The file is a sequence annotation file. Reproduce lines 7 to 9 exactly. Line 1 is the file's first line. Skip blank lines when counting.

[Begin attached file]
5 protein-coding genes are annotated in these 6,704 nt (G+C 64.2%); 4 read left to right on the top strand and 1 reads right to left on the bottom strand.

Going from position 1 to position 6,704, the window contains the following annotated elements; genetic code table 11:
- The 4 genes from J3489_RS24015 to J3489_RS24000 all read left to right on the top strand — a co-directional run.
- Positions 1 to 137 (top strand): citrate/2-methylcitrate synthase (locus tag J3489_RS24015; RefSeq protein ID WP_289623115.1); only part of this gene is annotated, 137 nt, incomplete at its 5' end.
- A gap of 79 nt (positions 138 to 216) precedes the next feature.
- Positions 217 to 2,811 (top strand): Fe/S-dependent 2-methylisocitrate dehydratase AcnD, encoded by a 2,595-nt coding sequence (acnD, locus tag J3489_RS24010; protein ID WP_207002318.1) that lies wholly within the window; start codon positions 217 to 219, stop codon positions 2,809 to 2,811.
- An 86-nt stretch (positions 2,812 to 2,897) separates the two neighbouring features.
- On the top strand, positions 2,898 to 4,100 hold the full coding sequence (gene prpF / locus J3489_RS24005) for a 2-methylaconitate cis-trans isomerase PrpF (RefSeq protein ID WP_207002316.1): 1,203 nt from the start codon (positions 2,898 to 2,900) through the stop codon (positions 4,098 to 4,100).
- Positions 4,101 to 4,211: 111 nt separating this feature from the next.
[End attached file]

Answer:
- An 86-nt stretch (positions 2,812 to 2,897) separates the two neighbouring features.
- On the top strand, positions 2,898 to 4,100 hold the full coding sequence (gene prpF / locus J3489_RS24005) for a 2-methylaconitate cis-trans isomerase PrpF (RefSeq protein ID WP_207002316.1): 1,203 nt from the start codon (positions 2,898 to 2,900) through the stop codon (positions 4,098 to 4,100).
- Positions 4,101 to 4,211: 111 nt separating this feature from the next.